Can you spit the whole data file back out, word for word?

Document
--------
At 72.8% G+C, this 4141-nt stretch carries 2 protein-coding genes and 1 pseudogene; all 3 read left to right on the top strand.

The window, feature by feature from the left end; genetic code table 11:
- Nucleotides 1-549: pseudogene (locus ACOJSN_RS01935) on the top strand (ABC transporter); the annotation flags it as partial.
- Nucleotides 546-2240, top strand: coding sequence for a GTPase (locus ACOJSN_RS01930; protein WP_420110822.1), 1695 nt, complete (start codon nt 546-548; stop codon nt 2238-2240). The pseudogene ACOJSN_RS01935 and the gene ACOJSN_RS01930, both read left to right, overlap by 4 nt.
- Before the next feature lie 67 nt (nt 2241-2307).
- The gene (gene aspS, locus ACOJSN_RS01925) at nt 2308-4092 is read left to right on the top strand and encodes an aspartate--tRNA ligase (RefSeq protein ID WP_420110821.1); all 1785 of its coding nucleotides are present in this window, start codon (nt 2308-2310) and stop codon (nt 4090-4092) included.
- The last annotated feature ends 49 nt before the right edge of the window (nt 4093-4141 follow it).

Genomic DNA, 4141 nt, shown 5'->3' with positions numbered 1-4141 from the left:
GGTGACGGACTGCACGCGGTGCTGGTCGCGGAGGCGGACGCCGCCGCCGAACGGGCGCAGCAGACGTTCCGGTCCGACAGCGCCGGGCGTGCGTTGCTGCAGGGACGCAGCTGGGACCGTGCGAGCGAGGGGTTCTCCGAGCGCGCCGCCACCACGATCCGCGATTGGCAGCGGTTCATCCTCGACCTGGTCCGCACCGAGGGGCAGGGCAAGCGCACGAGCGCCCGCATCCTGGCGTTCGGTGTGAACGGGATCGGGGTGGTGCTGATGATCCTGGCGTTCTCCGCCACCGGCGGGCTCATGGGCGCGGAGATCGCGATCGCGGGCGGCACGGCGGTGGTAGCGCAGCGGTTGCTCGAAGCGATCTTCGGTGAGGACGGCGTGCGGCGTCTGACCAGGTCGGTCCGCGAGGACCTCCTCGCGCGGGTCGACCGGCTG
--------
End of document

At 72.8% G+C, this 4141-nt stretch carries 2 protein-coding genes and 1 pseudogene; all 3 read left to right on the top strand.

The window, feature by feature from the left end; genetic code table 11:
- Nucleotides 1-549: pseudogene (locus ACOJSN_RS01935) on the top strand (ABC transporter); the annotation flags it as partial.
- Nucleotides 546-2240, top strand: coding sequence for a GTPase (locus ACOJSN_RS01930; protein WP_420110822.1), 1695 nt, complete (start codon nt 546-548; stop codon nt 2238-2240). The pseudogene ACOJSN_RS01935 and the gene ACOJSN_RS01930, both read left to right, overlap by 4 nt.
- Before the next feature lie 67 nt (nt 2241-2307).
- The gene (gene aspS, locus ACOJSN_RS01925) at nt 2308-4092 is read left to right on the top strand and encodes an aspartate--tRNA ligase (RefSeq protein ID WP_420110821.1); all 1785 of its coding nucleotides are present in this window, start codon (nt 2308-2310) and stop codon (nt 4090-4092) included.
- The last annotated feature ends 49 nt before the right edge of the window (nt 4093-4141 follow it).

Genomic DNA, 4141 nt, shown 5'->3' with positions numbered 1-4141 from the left:
GGTGACGGACTGCACGCGGTGCTGGTCGCGGAGGCGGACGCCGCCGCCGAACGGGCGCAGCAGACGTTCCGGTCCGACAGCGCCGGGCGTGCGTTGCTGCAGGGACGCAGCTGGGACCGTGCGAGCGAGGGGTTCTCCGAGCGCGCCGCCACCACGATCCGCGATTGGCAGCGGTTCATCCTCGACCTGGTCCGCACCGAGGGGCAGGGCAAGCGCACGAGCGCCCGCATCCTGGCGTTCGGTGTGAACGGGATCGGGGTGGTGCTGATGATCCTGGCGTTCTCCGCCACCGGCGGGCTCATGGGCGCGGAGATCGCGATCGCGGGCGGCACGGCGGTGGTAGCGCAGCGGTTGCTCGAAGCGATCTTCGGTGAGGACGGCGTGCGGCGTCTGACCAGGTCGGTCCGCGAGGACCTCCTCGCGCGGGTCGACCGGCTG